And for what are we risking a possible 298 days (that’s almost 10 months!) of nerve damage and 81 days of trouble swallowing? Here are some “before and after” pictures from their own website (you can click on the images to enlarge them:)
Lucky that they labeled them “before” and “after,” otherwise it would be hard to tell which is which.
And how much are we paying for these chin transformations? According to Glamour.com, around $5,400. For some perspective, I could choose to have a slightly different looking chin or I could pay for 2,168 school lunches for kids who need some help.
I think that this passage from their website captures the full on ridiculousness of this entire situation:
Do you have some extra fullness beneath your chin? Maybe it’s something you’ve had your whole life, something that developed over the years, or something you noticed recently. This is a condition called submental fullness, which some people refer to as “double chin.”
People are allowed to do whatever they want with their bodies, regardless of the reason or risk. I just want people to be aware that there’s a lot of money being made by companies who are convincing us that normal things (like double chins, fat bodies, any and all signs of aging) are somehow “problems” requiring dangerous and expensive medical interventions. I also want people to be aware that we don’t have to buy into that. We have the option to opt-out of that system. The option of finding love for our double (triple, quadruple) chins, our fat bodies, our grey hair and wrinkles, and we can use our time, energy, and money for other pursuits.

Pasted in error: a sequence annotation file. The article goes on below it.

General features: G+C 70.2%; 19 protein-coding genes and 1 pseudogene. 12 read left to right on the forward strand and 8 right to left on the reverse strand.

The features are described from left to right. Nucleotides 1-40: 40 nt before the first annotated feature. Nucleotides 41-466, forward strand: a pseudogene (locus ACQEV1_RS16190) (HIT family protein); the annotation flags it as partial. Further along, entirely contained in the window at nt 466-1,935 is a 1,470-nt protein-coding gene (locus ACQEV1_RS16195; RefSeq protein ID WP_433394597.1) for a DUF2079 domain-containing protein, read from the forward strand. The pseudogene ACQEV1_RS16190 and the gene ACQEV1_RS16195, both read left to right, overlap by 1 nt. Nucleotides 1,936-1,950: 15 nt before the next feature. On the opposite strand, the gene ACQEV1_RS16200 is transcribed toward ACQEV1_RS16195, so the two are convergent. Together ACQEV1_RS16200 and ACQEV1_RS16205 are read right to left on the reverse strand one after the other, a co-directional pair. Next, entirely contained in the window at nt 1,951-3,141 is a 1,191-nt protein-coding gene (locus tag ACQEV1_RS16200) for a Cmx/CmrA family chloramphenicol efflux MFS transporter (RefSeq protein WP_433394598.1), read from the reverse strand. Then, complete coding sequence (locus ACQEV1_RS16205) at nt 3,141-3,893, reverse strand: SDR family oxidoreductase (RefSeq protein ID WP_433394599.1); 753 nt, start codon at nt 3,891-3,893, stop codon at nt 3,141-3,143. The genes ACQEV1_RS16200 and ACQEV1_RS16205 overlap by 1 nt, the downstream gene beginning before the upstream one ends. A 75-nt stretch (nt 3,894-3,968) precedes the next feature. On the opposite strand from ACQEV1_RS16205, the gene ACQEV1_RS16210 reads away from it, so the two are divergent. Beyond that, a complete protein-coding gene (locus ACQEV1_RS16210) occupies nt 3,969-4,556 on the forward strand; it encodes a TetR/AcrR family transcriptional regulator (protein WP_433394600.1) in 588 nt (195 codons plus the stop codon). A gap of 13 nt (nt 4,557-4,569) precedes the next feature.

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19 thoughts on “Double Chin? Have You Tried Injecting Acid?”
I wish we could include GIFs in our comments because this needs a whole slew of applause GIFs
I love the podcast you did with Meret! Great job keep it up! Glad to have you as a resource in the community. You have been very helpful for my clients and I never knew you were based in LA just like me.
Where are you based? I am in Beverly Hills. One of my clients you have really inspired currently thank you!!
I look forward to hearing from you. Btw how is your triathlon training going? When is it? Which one is it?